Special Issue "Consequences of Stroke"

A special issue of Healthcare (ISSN 2227-9032).

Deadline for manuscript submissions: 1 May 2021.

Special Issue Editors

Dr. Raúl Soto-Cámara
Website
Guest Editor
Department of Health Sciences, University of Burgos, Burgos, Spain
Interests: ischemic stroke; prehospital delay; time factors; admission delay; early arrival

Special Issue Information

Dear Colleagues,

Stroke is a global public health problem in developed countries—a situation which will be aggravated by the progressive population aging. Stroke is one of the main causes of morbidity and mortality, dependency, and disability. Up to half of all patients who survive an acute stroke fail to regain independence and need long-term health care, which is translated into significant costs for the patient, their family, and the health services. The functional prognosis depends on multiple variables, such as prehospital delay, type of medical treatment, and post-stroke rehabilitation, which have to be approached and studied extensively. This Special Issue aims to delve into the different variables that influence residual functional capacities. Therefore, we invite you to send manuscripts that address any of these variables, to promote greater autonomy in stroke patients.

Dr. Jerónimo González-Bernal
Prof. Dr. Raúl Soto-Cámara
Guest Editors

Manuscript Submission Information

Manuscripts should be submitted online at www.mdpi.com by registering and logging in to this website. Once you are registered, click here to go to the submission form. Manuscripts can be submitted until the deadline. All papers will be peer-reviewed. Accepted papers will be published continuously in the journal (as soon as accepted) and will be listed together on the special issue website. Research articles, review articles as well as short communications are invited. For planned papers, a title and short abstract (about 100 words) can be sent to the Editorial Office for announcement on this website.

Submitted manuscripts should not have been published previously, nor be under consideration for publication elsewhere (except conference proceedings papers). All manuscripts are thoroughly refereed through a single-blind peer-review process. A guide for authors and other relevant information for submission of manuscripts is available on the Instructions for Authors page. Healthcare is an international peer-reviewed open access monthly journal published by MDPI.

Please visit the Instructions for Authors page before submitting a manuscript. The Article Processing Charge (APC) for publication in this open access journal is 1600 CHF (Swiss Francs). Submitted papers should be well formatted and use good English. Authors may use MDPI's English editing service prior to publication or during author revisions.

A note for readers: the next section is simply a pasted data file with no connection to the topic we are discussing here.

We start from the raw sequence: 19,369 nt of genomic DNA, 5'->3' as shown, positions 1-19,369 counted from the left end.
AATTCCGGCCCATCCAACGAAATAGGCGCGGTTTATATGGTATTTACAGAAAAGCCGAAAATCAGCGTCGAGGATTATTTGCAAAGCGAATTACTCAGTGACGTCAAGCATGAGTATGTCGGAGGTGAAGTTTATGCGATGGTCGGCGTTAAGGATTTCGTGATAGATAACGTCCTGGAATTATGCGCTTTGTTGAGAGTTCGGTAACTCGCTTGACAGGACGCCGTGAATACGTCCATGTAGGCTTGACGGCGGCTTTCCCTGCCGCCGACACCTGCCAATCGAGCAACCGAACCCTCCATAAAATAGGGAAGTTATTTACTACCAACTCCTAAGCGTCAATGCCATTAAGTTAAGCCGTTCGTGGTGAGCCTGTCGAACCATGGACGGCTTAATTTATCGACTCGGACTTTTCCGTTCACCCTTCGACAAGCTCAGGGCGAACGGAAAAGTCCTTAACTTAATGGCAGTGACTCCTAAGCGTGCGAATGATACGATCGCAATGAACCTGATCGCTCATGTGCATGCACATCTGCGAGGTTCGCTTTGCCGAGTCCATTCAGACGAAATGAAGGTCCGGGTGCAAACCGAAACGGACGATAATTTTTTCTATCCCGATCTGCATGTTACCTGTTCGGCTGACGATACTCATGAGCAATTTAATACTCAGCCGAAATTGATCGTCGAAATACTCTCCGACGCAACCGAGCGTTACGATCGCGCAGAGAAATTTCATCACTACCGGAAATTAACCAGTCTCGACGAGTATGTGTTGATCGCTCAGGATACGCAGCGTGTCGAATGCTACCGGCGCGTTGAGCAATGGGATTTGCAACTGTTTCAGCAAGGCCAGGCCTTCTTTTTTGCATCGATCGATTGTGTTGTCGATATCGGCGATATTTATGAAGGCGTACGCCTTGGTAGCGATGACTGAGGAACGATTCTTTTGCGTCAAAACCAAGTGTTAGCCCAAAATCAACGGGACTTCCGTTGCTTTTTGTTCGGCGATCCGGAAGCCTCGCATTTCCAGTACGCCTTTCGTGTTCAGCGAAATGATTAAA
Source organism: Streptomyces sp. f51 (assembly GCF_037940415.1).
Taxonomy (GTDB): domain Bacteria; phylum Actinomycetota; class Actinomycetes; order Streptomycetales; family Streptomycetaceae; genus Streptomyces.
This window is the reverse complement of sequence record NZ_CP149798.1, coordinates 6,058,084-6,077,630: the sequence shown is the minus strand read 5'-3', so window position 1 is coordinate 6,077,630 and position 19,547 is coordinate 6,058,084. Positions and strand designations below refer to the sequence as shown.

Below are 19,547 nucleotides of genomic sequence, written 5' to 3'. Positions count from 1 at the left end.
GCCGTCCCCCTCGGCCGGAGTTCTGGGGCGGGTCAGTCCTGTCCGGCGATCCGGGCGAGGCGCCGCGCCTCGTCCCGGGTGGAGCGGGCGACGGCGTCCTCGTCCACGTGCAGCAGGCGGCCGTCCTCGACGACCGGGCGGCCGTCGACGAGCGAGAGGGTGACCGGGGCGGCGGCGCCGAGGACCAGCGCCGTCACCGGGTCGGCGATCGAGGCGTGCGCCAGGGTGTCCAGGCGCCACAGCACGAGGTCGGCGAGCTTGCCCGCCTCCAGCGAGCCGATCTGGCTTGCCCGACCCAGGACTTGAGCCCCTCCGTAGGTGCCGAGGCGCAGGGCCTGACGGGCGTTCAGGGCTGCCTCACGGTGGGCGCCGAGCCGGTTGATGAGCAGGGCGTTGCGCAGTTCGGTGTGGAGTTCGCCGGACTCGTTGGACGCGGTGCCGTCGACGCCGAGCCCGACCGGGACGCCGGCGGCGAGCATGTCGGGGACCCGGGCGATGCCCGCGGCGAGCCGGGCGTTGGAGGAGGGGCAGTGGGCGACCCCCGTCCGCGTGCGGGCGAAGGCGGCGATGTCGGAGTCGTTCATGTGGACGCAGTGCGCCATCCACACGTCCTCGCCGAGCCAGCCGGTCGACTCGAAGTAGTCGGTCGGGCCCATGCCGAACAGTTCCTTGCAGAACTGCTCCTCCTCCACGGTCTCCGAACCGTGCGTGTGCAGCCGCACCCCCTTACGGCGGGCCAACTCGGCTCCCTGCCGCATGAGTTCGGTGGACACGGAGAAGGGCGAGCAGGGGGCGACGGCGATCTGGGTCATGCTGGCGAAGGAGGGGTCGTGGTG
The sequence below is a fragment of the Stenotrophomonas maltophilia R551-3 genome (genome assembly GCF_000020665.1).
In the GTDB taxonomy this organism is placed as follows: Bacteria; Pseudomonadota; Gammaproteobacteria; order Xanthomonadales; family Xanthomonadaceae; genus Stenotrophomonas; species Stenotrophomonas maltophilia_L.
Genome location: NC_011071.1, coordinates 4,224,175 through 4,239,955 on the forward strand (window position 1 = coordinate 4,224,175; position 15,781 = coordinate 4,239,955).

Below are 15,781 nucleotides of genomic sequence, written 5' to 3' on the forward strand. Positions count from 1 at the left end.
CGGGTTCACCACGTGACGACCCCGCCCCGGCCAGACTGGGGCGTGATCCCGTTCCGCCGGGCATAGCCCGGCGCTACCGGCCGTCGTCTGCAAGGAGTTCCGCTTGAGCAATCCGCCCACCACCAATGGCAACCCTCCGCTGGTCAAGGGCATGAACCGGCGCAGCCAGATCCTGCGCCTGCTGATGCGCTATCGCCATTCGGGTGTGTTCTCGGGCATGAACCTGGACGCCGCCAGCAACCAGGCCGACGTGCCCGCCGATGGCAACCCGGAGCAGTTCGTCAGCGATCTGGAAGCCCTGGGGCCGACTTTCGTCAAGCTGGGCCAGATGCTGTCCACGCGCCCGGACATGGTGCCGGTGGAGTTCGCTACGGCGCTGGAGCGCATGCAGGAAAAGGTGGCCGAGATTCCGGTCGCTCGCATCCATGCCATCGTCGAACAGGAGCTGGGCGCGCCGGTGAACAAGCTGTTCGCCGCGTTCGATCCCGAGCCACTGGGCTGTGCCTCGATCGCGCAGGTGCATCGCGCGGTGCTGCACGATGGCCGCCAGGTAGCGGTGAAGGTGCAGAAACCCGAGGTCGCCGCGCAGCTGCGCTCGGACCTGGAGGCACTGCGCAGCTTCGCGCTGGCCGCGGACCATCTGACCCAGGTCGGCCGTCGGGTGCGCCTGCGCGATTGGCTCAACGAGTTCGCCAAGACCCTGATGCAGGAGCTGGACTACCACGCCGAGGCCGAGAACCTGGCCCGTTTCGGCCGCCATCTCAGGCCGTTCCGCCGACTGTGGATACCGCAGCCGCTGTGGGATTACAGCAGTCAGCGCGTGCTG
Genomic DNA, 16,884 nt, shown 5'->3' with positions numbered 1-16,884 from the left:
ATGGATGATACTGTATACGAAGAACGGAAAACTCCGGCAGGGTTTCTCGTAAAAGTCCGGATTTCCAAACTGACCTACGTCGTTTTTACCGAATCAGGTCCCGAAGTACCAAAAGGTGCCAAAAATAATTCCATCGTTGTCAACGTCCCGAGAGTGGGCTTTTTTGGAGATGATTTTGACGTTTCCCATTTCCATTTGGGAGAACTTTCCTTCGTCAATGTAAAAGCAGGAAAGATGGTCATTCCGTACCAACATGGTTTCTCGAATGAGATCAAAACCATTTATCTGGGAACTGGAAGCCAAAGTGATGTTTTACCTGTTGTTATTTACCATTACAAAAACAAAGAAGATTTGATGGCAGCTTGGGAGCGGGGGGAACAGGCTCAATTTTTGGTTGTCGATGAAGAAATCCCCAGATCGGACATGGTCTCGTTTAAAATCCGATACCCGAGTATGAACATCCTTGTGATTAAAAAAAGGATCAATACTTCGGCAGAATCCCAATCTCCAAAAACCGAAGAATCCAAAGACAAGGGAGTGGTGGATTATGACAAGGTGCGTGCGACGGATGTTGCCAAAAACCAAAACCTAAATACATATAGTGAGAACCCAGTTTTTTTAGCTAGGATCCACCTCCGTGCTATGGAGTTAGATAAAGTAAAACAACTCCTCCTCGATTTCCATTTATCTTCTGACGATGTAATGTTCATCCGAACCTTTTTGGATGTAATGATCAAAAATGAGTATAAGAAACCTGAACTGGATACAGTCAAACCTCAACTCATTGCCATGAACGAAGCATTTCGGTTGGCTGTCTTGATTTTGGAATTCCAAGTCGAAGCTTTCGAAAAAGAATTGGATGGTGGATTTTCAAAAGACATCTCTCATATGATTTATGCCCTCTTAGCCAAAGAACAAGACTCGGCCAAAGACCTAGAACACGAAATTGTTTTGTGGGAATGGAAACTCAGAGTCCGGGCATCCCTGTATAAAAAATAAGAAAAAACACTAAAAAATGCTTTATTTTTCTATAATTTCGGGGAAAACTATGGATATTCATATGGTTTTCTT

Keywords

  • stroke
  • prehospital delay
  • symptoms onset
  • severity, disability
  • thrombolysis
  • thrombectomy
  • rehabilitation therapy
  • functional prognosis

Published Papers (1 paper)

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Research

Open AccessArticle
Effect of Dysphagia Rehabilitation Using Kinesiology Taping on Oropharyngeal Muscle Hypertrophy in Post-Stroke Patients: A Double Blind Randomized Placebo-Controlled Trial
Healthcare 2020, 8(4), 411; https://doi.org/10.3390/healthcare8040411 - 19 Oct 2020
Abstract
Background: It has recently been shown that suprahyoid muscle exercise using kinesiology taping (KT) increases the activation of the suprahyoid muscle in healthy adults, suggesting a potential therapeutic clinical exercise for dysphagia rehabilitation. This study investigated the effect of dysphagia rehabilitation using KT [...] Read more.
Background: It has recently been shown that suprahyoid muscle exercise using kinesiology taping (KT) increases the activation of the suprahyoid muscle in healthy adults, suggesting a potential therapeutic clinical exercise for dysphagia rehabilitation. This study investigated the effect of dysphagia rehabilitation using KT in stroke patients with dysphagia. Methods: Thirty subjects in South Korea were enrolled in this prospective placebo-controlled double-blind study. Participants were randomly assigned to the experimental and sham groups. In the experimental group, the tape was attached to the hyolaryngeal complex, pulled downward with approximately 70% tension, and then attached to the sternum and the clavicle bilaterally. In the sham group, the tape was applied similarly but without the tension. Both groups performed voluntary swallowing 50 times (10 times swallowing per set, times 5 sets) a day for 4 weeks with KT applied. Outcome measures were assessed using portable ultrasound equipment. The parameter measured was the change in thickness of the tongue muscle, mylohyoid muscle, and the anterior belly of the digastric muscle. Results: The experimental group showed statistically significant changes in the thickness of the tongue muscle, mylohyoid muscle, and anterior belly of the digastric muscle than the sham group (p = 0.007, 0.002, and 0.001). Conclusion: Dysphagia rehabilitation using KT is a technique that may promote oropharyngeal muscle thickness in patients with dysphagia after stroke. Full article
(This article belongs to the Special Issue Consequences of Stroke)
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